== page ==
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Gabby’s fishing fever

Hearts race when buzz baits are hit

Bass are now in the shallows and close to the bank and feeding and chasing shad, and any old bass angler worth his favorite rod and reel knows what this means. It is time to start fishing buzz baits on the surface for these feeding bass.

When the bass are chasing these schools of shad they will often break the surface and make quite a noise. These sounds are what a bass angler dreams of all year. Late fall is absolutely the prime time to fish the buzz bait — and not just at night, but all day long. The air and water temperatures have cooled enough to allow the bass to move shallow and become active. Ask any bass angler who has caught bass off the surface with buzz bait and I bet they will tell you it was one of their most exciting catches ever made.

When a shad is running from a bass it will often break the surface and skip and spit and throw water. This is the same action that buzz baits give when fished right. Just like everything else in fishing, the right tackle and the right presentation are very important. Buzz baits need to be fished on a long rod with a medium heavy action and a fairly flexible tip. The long rod serves two purposes. It allows for a longer, more accurate cast and also gives more leverage and power on the hook-set. The longer rod will let you pick up slack line off the water on the hook set. The flexible tip will help to keep pressure on the fish, making it harder to throw the hook.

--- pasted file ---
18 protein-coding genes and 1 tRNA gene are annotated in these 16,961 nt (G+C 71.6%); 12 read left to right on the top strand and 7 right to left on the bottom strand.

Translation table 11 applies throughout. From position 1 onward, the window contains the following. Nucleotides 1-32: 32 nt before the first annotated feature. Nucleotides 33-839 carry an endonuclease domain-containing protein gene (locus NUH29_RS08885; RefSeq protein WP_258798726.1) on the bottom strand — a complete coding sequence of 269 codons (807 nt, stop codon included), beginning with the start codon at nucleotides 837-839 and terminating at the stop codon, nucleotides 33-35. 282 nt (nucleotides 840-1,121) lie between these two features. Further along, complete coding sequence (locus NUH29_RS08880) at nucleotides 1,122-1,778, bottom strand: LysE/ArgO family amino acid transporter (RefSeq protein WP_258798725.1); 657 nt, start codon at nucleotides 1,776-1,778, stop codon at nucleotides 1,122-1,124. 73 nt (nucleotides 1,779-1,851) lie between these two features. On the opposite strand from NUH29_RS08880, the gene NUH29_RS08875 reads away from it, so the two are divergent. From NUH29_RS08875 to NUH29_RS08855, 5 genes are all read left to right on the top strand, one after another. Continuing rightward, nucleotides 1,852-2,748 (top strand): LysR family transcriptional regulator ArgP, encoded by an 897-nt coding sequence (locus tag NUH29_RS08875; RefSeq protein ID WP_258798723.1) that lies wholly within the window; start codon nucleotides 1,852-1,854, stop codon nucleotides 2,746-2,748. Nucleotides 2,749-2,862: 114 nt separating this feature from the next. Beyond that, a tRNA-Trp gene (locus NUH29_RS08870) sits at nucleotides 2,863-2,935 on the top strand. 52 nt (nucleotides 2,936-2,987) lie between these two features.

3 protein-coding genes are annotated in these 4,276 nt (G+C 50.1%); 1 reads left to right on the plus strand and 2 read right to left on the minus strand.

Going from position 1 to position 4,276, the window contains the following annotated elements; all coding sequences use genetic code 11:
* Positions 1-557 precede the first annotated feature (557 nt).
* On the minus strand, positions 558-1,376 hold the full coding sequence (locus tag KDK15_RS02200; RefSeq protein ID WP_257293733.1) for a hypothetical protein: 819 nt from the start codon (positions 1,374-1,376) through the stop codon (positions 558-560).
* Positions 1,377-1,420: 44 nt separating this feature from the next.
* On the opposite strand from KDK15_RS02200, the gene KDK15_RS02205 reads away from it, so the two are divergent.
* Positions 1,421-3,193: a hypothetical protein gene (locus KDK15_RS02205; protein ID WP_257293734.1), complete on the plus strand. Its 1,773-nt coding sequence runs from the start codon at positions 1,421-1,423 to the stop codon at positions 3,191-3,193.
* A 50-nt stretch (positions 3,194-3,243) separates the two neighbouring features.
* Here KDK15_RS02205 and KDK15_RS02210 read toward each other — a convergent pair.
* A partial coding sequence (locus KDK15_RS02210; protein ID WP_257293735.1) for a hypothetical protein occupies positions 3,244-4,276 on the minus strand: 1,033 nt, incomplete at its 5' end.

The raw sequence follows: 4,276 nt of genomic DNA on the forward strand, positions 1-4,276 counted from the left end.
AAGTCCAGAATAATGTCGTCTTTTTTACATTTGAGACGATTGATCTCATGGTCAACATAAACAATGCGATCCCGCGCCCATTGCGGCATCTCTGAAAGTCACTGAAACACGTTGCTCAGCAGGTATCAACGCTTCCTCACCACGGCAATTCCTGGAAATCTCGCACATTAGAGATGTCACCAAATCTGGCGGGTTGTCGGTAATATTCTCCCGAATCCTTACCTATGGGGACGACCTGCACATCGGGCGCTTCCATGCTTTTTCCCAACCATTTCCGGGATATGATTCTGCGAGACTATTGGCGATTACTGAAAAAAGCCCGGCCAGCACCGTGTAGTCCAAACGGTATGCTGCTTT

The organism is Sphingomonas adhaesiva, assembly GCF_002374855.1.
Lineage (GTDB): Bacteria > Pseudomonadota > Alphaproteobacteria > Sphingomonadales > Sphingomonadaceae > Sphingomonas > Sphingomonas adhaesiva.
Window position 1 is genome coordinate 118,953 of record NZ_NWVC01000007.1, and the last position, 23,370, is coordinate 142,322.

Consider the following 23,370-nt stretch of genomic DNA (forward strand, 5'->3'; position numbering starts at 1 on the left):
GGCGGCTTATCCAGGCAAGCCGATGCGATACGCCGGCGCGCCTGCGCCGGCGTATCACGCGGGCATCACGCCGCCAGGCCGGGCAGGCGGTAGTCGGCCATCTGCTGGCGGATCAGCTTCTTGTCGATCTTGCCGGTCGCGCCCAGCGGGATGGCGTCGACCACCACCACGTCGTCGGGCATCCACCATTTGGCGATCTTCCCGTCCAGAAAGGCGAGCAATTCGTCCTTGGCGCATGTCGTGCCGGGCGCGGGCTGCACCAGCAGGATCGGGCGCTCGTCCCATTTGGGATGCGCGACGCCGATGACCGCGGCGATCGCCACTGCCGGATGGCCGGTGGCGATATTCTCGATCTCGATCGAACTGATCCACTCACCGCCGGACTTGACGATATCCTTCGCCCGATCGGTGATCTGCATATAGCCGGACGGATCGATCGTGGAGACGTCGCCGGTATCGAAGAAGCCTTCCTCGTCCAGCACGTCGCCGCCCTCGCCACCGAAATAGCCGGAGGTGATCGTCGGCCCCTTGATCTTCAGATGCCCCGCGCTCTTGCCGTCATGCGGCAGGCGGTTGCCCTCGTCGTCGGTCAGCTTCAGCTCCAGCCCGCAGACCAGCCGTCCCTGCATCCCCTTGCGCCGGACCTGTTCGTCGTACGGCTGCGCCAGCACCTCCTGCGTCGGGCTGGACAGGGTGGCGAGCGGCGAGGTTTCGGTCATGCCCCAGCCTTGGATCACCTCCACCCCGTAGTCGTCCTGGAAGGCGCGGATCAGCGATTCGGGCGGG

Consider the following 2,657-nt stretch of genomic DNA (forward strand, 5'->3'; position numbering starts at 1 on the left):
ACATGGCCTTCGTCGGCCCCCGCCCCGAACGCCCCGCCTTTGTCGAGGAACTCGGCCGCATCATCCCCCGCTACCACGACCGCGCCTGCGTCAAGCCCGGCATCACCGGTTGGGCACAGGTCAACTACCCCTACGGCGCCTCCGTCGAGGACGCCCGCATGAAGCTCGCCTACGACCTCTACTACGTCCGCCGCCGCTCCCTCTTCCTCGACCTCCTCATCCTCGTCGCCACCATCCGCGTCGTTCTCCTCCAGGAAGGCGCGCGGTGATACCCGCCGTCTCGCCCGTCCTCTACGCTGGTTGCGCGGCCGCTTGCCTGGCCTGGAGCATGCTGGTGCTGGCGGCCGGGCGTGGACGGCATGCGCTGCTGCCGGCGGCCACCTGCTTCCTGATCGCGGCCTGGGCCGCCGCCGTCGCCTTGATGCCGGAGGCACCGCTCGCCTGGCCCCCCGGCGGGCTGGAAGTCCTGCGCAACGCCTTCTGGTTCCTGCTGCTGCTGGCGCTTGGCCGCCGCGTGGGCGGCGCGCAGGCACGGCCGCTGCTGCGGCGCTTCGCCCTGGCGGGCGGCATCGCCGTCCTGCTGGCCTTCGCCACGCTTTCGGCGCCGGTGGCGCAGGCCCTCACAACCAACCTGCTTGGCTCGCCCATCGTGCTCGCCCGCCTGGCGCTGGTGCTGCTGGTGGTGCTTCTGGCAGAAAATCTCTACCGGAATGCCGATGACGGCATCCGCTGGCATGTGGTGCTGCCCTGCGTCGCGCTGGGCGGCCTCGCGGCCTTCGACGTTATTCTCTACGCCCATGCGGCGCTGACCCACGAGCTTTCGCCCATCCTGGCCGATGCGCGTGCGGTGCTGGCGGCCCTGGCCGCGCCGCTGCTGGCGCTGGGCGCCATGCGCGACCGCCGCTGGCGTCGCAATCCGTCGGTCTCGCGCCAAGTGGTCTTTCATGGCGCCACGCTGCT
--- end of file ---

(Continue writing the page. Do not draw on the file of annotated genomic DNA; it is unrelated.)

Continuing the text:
A bait-cast reel works best for this type of fishing, and line in the eight- to 12-pound test is good except when fishing around heavy cover, which calls for a little heavier line. The most important thing when fishing buzz bait is the retrieve. As soon after the bait hits the water after making your cast, start your retrieve to get the bait and the blades turning. But reel just fast enough to keep the blades turning while changing speed at times if you want.

For best results, look for areas where bass are working shad close to the surface or close to a bank. Make your cast out past the action and work the bait back through the area. If you’re just casting down a bank or around cover, when your bait comes up to the cover try to hit the cover and bounce the bait off the cover and continue the retrieve. This is what old-time anglers called “bump the stump.” It can be deadly to a bass if you trigger a strike.

If you’ve never gotten to try this type of bass fishing you don’t know what you’re missing. If the sight of a big bass busting a bait on the surface and sending water flying everywhere while the tail of the bass dances does not get your heart pumping, you are in the wrong sport!



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